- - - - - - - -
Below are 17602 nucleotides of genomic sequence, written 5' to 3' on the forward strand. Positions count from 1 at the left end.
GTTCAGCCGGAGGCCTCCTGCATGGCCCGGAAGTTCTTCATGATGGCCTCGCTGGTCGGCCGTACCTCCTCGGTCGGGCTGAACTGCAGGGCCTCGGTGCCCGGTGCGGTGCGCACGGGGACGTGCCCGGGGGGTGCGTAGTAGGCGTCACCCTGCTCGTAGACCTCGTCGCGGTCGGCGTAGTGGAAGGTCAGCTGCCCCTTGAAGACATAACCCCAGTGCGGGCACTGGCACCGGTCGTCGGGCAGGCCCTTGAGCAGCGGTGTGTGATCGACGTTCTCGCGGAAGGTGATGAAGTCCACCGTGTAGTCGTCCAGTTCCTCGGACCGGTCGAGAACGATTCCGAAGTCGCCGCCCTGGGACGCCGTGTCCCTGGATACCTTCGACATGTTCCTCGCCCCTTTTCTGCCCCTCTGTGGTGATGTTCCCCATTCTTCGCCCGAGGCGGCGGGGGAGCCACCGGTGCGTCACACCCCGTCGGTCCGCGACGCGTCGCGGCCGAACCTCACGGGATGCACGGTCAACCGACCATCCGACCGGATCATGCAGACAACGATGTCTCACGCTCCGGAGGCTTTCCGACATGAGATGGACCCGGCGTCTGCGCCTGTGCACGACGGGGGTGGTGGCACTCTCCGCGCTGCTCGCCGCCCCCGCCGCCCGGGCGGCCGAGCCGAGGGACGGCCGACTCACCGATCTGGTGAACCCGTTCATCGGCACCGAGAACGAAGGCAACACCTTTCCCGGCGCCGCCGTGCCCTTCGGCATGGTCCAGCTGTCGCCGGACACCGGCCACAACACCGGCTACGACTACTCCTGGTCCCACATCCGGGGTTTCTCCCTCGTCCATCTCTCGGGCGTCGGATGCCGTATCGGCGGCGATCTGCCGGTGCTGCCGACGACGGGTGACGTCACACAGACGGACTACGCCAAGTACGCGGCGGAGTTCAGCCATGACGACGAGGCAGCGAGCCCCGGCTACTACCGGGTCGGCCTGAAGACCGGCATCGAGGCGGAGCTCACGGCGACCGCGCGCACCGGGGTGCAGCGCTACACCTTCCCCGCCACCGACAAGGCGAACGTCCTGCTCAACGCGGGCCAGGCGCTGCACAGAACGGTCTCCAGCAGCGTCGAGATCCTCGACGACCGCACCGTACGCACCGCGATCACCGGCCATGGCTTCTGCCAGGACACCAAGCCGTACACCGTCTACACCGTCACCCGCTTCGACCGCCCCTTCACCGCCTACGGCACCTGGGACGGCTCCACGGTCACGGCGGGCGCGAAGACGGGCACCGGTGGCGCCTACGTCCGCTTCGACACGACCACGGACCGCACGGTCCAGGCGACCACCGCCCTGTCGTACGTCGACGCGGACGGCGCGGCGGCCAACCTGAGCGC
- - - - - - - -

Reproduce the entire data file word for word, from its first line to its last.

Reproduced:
Below are 17602 nucleotides of genomic sequence, written 5' to 3' on the forward strand. Positions count from 1 at the left end.
GTTCAGCCGGAGGCCTCCTGCATGGCCCGGAAGTTCTTCATGATGGCCTCGCTGGTCGGCCGTACCTCCTCGGTCGGGCTGAACTGCAGGGCCTCGGTGCCCGGTGCGGTGCGCACGGGGACGTGCCCGGGGGGTGCGTAGTAGGCGTCACCCTGCTCGTAGACCTCGTCGCGGTCGGCGTAGTGGAAGGTCAGCTGCCCCTTGAAGACATAACCCCAGTGCGGGCACTGGCACCGGTCGTCGGGCAGGCCCTTGAGCAGCGGTGTGTGATCGACGTTCTCGCGGAAGGTGATGAAGTCCACCGTGTAGTCGTCCAGTTCCTCGGACCGGTCGAGAACGATTCCGAAGTCGCCGCCCTGGGACGCCGTGTCCCTGGATACCTTCGACATGTTCCTCGCCCCTTTTCTGCCCCTCTGTGGTGATGTTCCCCATTCTTCGCCCGAGGCGGCGGGGGAGCCACCGGTGCGTCACACCCCGTCGGTCCGCGACGCGTCGCGGCCGAACCTCACGGGATGCACGGTCAACCGACCATCCGACCGGATCATGCAGACAACGATGTCTCACGCTCCGGAGGCTTTCCGACATGAGATGGACCCGGCGTCTGCGCCTGTGCACGACGGGGGTGGTGGCACTCTCCGCGCTGCTCGCCGCCCCCGCCGCCCGGGCGGCCGAGCCGAGGGACGGCCGACTCACCGATCTGGTGAACCCGTTCATCGGCACCGAGAACGAAGGCAACACCTTTCCCGGCGCCGCCGTGCCCTTCGGCATGGTCCAGCTGTCGCCGGACACCGGCCACAACACCGGCTACGACTACTCCTGGTCCCACATCCGGGGTTTCTCCCTCGTCCATCTCTCGGGCGTCGGATGCCGTATCGGCGGCGATCTGCCGGTGCTGCCGACGACGGGTGACGTCACACAGACGGACTACGCCAAGTACGCGGCGGAGTTCAGCCATGACGACGAGGCAGCGAGCCCCGGCTACTACCGGGTCGGCCTGAAGACCGGCATCGAGGCGGAGCTCACGGCGACCGCGCGCACCGGGGTGCAGCGCTACACCTTCCCCGCCACCGACAAGGCGAACGTCCTGCTCAACGCGGGCCAGGCGCTGCACAGAACGGTCTCCAGCAGCGTCGAGATCCTCGACGACCGCACCGTACGCACCGCGATCACCGGCCATGGCTTCTGCCAGGACACCAAGCCGTACACCGTCTACACCGTCACCCGCTTCGACCGCCCCTTCACCGCCTACGGCACCTGGGACGGCTCCACGGTCACGGCGGGCGCGAAGACGGGCACCGGTGGCGCCTACGTCCGCTTCGACACGACCACGGACCGCACGGTCCAGGCGACCACCGCCCTGTCGTACGTCGACGCGGACGGCGCGGCGGCCAACCTGAGCGC